Audio Origami PU7

It’s amazing how many long lost hi-fi products have started reappearing on the market of late, reinvented and/or remanufactured. One of the first to start this trend was Glasgow-based company Audio Origami nearly a decade ago, which brought back the legendary Syrinx PU3 tonearm – albeit in a far more desirable form. The ‘3 was an extremely well received tonearm in the early nineteen eighties. Many listeners went on record as saying it was ‘the best tonearm in the world’, no less…

John Nilson, the man behind Audio Origami, was a friend of Syrinx founder Scott Strachan, and started with the PU3 as a base for his own tonearm. Essentially, the £1,750 PU7 is a re-engineered PU3 with the bugs taken out, and manufactured to an altogether higher standard. It has been finely tweaked and honed, and comes in an almost infinite range of colours. There’s a choice of Linn or Rega arm mountings, and you can specify armtube length too – either nine or twelve inches. Two types of bell housing are offered, and the armtubes can come in alloy or brass – with the facility to tailor effective mass to cartridges between 11 and 20g. Internal wiring is Cardas OFC, although other options are available. The four ball-race bearings are mounted within a twisted cage rather than the more conventional crown mounting. All of which explains the not inconsiderable price tag, and the fact that you’ll have to wait a month after ordering one.

The tonearm comes with a multi-purpose alignment protractor, and there’s an excellent YouTube set-up video which shows you how to install it better than even an SME handbook could. Fitting is pretty easy, and the arm is so nice to handle that you don’t get the feeling it’s going fall apart before you get it on the deck! Adjustable height and azimuth is provided, but tracking force is held onto the rear end stub like a cheap Rega RB250, which does let the side down a tad – although it works fine. This latest version of the PU7 has improved accuracy in the machining and the thickness of the headshell and bell housing. It also has even better bearings than early models, the company says. It is lovely – as soon as you hand cue the arm in the deck, you can feel its superlative quality.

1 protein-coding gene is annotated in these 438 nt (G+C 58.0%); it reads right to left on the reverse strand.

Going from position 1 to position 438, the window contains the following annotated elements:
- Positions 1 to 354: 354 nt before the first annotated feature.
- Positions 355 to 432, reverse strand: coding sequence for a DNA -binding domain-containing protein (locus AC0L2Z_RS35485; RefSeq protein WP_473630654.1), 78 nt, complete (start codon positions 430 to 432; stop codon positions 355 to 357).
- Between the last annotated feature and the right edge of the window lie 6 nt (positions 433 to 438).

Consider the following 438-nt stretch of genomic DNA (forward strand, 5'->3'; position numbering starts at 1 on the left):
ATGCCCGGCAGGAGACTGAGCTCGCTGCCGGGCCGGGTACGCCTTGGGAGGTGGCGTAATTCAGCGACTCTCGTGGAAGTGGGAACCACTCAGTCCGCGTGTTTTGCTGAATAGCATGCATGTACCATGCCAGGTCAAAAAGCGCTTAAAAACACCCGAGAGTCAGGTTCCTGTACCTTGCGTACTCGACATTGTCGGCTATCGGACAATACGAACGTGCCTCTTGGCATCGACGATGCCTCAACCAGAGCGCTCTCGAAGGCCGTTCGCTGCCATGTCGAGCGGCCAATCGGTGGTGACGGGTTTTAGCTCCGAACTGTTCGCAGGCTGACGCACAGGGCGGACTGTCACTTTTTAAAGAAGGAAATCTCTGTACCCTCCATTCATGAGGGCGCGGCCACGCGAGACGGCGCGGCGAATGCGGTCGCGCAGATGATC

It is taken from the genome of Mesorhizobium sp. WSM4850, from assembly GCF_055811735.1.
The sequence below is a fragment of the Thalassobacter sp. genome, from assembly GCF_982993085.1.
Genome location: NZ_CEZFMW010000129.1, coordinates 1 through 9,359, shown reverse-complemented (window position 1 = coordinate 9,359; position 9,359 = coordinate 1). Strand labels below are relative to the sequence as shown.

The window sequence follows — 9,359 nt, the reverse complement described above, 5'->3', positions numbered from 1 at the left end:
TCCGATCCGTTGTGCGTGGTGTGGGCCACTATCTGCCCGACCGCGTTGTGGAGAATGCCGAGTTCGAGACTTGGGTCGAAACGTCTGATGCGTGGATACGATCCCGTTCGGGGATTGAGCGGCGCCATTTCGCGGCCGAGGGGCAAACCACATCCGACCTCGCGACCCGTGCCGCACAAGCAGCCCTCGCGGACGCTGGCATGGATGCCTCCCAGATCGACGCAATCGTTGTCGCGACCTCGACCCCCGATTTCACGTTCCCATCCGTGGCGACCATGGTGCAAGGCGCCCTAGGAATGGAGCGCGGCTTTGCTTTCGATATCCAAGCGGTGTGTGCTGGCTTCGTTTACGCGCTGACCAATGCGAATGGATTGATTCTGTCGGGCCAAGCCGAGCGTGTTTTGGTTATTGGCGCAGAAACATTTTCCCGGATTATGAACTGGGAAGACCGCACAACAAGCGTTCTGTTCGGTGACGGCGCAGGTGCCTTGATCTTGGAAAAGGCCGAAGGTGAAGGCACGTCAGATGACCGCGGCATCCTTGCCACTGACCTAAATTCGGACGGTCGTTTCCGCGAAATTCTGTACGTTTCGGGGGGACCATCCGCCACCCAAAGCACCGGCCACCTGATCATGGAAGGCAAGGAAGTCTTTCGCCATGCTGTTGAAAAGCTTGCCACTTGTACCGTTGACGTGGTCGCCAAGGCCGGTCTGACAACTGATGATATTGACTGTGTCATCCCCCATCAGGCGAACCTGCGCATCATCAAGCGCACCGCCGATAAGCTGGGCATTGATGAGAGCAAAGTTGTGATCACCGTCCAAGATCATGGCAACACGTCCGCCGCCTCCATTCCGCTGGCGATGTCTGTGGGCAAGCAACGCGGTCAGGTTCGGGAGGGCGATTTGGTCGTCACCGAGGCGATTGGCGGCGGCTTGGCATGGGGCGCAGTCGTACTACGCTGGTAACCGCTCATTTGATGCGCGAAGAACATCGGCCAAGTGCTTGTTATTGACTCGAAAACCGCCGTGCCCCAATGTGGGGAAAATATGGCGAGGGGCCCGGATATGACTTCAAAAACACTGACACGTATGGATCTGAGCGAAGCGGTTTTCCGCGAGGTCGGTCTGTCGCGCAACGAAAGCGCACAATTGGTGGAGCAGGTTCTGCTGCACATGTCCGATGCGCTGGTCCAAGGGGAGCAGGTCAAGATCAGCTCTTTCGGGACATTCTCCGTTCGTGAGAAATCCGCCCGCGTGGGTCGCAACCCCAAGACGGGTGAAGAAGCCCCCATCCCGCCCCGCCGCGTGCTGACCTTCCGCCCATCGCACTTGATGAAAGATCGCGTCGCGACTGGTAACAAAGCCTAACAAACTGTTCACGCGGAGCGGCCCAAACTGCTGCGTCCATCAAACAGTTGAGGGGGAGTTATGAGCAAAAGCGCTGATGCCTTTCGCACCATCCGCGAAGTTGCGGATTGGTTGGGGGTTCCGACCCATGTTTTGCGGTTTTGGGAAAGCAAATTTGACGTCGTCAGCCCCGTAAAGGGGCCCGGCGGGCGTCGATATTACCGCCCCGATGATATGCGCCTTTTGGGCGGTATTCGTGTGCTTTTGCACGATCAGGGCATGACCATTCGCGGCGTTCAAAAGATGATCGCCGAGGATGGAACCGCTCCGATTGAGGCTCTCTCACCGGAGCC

Indeed, that sums up the sound. I have tried a good many tonearms in this price bracket, and almost all impress strongly in some ways but not so well in others. Linn’s Ekos is powerful and punchy, but lacks subtlety and finesse. SME’s Series IV is clean and detailed but sounds more like a measuring instrument than a musical one. Naim’s ARO is the precise opposite, but lacks grip at frequency extremes. The PU7 however, gives a wonderfully capable all round sound; it has no massive strengths, in the sense that it can’t match the SME’s amazing low bass handling for example, or the Ekos’s firecracker dynamics. But it does everything almost as well and yet has no weaknesses. In short, it’s jack of all trades and master of most – something very rare in any sub-£2,000 tonearm.

For example, cue up a classic rock LP such as Neil Young’s Harvest, and instead of the arm telling you all about the average recording quality, it locks into the music and carries it out to you with almost supernatural ability. Suddenly you find yourself engrossed, charmed, seduced and beguiled – totally forgetting about its fairly lo-fi origins. The way it conveys Young’s fragile, wobbly voice is amazing, almost is if there’s a direct link to his heart; it sounds so intimate and touching. You have to consciously listen out for the hi-fi aspects of this arm, and when you do you’re so impressed – it has a wonderful lack of edge, superb tonal purity and almost holographic soundstaging.

Whatever vinyl you point it at, the Audio Origami is a pleasure. A Karajan reading of Beethoven’s Fifth Symphony has spaciousness, smoothness and an extended, airy treble. Led Zeppelin’s Houses of the Holy is breathtakingly clean and dynamic, but rousing in its musicality. Tonally the arm is so inert that the differences between this and Isaac Hayes’ Shaft original soundtrack are profound. The PU7 can immerse the listener right inside the music, but it’s also able to reveal every facet about the recording. So the latest PU7 is an essential audition if you’re looking for a truly special way to hear your vinyl.

Audio Origami PU7

One comment

  1. Mario

    Superbly made and sounds even better than the Syrinx PU3 it was based on and is even very good value.

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